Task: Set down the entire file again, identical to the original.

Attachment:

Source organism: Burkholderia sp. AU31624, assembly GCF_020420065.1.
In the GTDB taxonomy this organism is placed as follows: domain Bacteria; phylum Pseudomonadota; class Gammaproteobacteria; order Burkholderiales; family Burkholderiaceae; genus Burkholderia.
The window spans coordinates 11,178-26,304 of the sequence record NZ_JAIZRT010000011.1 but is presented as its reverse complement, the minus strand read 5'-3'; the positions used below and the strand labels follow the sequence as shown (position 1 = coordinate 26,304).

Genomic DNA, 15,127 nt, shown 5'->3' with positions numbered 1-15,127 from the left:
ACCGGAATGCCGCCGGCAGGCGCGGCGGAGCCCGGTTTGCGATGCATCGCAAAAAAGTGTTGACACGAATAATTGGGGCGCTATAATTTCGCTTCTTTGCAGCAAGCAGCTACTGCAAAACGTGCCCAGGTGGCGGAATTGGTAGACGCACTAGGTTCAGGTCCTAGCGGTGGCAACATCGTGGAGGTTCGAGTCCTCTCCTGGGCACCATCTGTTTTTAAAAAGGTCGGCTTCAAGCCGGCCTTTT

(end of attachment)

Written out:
Source organism: Burkholderia sp. AU31624, assembly GCF_020420065.1.
In the GTDB taxonomy this organism is placed as follows: domain Bacteria; phylum Pseudomonadota; class Gammaproteobacteria; order Burkholderiales; family Burkholderiaceae; genus Burkholderia.
The window spans coordinates 11,178-26,304 of the sequence record NZ_JAIZRT010000011.1 but is presented as its reverse complement, the minus strand read 5'-3'; the positions used below and the strand labels follow the sequence as shown (position 1 = coordinate 26,304).

Genomic DNA, 15,127 nt, shown 5'->3' with positions numbered 1-15,127 from the left:
ACCGGAATGCCGCCGGCAGGCGCGGCGGAGCCCGGTTTGCGATGCATCGCAAAAAAGTGTTGACACGAATAATTGGGGCGCTATAATTTCGCTTCTTTGCAGCAAGCAGCTACTGCAAAACGTGCCCAGGTGGCGGAATTGGTAGACGCACTAGGTTCAGGTCCTAGCGGTGGCAACATCGTGGAGGTTCGAGTCCTCTCCTGGGCACCATCTGTTTTTAAAAAGGTCGGCTTCAAGCCGGCCTTTT